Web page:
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Parks's son, Gordon Jr, directed the 1972 original gangsta movie Superfly.

Gordon Parks, pioneer of black cinema, dies aged 93

Staff and agencies
Wednesday March 8, 2006

Guardian Unlimited

Gordon Parks, the photojournalist who went on to become Hollywood's first major black film-maker, has died aged 93.
Parks, whose photo essays for Life magazine between 1948 and 1968 captured the struggles and triumphs of black Americans, blazed the trail for black-oriented films when he directed the 1971 hit Shaft. The film, which starred Richard Roundtree, spawned a sequel, Shaft's Big Score in 1972, and a remake in 2000. Parks's son, Gordon Jr, directed the 1972 original gangsta movie Superfly.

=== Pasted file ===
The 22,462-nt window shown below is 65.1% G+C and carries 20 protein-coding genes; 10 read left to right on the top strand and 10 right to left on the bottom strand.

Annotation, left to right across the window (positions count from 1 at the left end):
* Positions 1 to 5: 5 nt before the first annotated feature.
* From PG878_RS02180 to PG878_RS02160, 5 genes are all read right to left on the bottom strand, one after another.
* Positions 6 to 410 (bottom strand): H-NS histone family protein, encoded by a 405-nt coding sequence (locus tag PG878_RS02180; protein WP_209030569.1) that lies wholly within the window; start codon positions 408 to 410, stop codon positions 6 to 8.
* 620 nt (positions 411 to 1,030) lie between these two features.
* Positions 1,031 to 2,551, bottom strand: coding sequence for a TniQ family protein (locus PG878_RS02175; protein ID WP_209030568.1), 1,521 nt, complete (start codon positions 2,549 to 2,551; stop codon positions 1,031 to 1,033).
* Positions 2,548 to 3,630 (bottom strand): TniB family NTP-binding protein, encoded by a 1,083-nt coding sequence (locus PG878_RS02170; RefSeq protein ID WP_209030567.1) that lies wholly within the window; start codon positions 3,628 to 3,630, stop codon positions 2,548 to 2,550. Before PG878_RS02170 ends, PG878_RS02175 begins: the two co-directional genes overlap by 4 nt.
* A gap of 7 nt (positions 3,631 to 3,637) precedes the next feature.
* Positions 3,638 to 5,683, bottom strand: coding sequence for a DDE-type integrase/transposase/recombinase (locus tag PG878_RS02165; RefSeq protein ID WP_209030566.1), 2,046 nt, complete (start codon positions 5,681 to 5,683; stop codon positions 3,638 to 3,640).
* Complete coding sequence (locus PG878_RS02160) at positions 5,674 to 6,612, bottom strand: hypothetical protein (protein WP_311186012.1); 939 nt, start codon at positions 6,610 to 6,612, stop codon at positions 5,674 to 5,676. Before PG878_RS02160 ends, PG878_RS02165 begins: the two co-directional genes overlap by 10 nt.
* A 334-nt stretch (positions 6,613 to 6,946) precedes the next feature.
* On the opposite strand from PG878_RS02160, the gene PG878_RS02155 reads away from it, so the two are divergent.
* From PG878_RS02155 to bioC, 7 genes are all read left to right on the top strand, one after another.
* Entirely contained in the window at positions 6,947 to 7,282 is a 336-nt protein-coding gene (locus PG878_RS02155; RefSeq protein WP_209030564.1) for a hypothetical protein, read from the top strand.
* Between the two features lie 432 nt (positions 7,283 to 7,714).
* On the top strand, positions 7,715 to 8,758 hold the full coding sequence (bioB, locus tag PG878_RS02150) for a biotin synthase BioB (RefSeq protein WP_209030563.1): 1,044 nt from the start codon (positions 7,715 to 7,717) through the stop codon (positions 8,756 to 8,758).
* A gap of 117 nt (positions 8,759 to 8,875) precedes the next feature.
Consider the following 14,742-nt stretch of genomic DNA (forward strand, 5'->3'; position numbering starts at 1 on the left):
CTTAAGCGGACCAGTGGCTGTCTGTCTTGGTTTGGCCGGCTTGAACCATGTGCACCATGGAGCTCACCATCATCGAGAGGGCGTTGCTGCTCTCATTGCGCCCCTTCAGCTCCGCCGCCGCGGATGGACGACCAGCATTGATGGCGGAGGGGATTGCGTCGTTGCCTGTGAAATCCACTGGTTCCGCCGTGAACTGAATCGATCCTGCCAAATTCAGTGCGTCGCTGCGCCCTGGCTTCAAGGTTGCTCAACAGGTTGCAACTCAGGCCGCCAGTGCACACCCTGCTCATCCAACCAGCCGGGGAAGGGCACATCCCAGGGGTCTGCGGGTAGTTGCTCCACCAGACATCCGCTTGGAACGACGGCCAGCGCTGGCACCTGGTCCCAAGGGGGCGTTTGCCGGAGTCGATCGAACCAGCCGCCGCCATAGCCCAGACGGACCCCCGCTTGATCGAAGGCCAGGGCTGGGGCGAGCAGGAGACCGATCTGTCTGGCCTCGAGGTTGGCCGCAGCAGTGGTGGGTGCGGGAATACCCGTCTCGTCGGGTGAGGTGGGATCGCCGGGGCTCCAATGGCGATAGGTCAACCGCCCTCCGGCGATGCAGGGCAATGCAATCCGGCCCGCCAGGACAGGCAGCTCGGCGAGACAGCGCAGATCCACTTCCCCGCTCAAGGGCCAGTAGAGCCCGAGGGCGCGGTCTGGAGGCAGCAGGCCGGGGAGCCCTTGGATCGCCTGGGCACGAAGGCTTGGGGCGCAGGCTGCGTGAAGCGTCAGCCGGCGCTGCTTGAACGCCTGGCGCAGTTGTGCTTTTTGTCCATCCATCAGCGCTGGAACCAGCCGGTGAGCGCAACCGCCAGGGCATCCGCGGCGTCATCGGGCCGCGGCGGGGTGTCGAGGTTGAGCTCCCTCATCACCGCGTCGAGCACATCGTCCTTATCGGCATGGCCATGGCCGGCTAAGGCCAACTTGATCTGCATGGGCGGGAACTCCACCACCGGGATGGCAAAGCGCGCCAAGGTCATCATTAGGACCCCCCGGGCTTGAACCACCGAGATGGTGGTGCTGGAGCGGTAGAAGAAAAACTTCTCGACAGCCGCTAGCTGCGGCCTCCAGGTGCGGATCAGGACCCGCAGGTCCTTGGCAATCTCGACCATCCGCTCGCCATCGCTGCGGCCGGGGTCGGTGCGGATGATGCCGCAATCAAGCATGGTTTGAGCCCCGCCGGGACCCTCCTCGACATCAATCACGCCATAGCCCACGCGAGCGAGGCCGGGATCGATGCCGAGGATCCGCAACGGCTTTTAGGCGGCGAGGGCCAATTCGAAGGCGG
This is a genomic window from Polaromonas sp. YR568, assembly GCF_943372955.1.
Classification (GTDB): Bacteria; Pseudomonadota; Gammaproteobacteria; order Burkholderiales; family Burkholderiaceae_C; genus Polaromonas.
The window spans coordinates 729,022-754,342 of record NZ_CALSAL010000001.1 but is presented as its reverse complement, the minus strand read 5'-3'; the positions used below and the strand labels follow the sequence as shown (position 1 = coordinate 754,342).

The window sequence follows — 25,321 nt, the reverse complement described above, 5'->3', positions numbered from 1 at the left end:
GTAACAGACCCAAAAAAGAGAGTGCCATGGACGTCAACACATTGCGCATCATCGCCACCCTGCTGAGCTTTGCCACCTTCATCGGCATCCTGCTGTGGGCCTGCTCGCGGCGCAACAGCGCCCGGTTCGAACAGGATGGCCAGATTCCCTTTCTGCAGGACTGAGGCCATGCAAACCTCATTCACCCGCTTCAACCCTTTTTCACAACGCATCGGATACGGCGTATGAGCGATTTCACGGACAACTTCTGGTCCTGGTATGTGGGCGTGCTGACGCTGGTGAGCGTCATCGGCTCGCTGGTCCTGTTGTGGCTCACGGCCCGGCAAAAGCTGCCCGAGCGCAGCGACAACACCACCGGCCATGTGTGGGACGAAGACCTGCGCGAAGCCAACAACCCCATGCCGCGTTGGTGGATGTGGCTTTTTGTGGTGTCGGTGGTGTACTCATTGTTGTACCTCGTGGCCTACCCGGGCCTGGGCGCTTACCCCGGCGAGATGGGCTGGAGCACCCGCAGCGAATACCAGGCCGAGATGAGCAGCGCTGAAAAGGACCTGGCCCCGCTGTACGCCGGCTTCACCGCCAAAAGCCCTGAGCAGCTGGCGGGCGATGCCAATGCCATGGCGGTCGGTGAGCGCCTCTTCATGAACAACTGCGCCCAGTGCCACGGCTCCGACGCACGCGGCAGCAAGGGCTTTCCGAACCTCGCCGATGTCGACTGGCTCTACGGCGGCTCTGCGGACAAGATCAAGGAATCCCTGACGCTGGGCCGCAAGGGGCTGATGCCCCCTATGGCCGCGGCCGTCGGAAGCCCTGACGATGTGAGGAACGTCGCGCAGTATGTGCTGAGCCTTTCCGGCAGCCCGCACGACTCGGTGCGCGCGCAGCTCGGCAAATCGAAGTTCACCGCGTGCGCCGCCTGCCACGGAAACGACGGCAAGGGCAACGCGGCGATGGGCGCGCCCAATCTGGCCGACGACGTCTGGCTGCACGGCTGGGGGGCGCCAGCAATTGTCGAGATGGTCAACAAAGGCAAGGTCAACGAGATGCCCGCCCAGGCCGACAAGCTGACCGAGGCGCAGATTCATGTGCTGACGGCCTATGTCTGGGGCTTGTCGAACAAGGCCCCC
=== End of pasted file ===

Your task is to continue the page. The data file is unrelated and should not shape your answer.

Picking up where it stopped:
Aside from his camera work, Parks also wrote fiction and was an accomplished composer, both of which talents were on display in his first film, The Learning Tree in 1969. Parks directed the film, which was based on his 1963 autobiographical novel of the same name, and wrote the score.

He was born November 30, 1912, in Fort Scott, Kansas, the youngest of 15 children. He held a whole raft of different jobs, including piano player and railway dining carriage waiter, before buying a used camera in a pawnshop for $7.50 when he was about 25. It led to work as a freelance fashion photographer at Vogue magazine, later moving to Life magazine in 1948.

Parks is survived by a son and two daughters.
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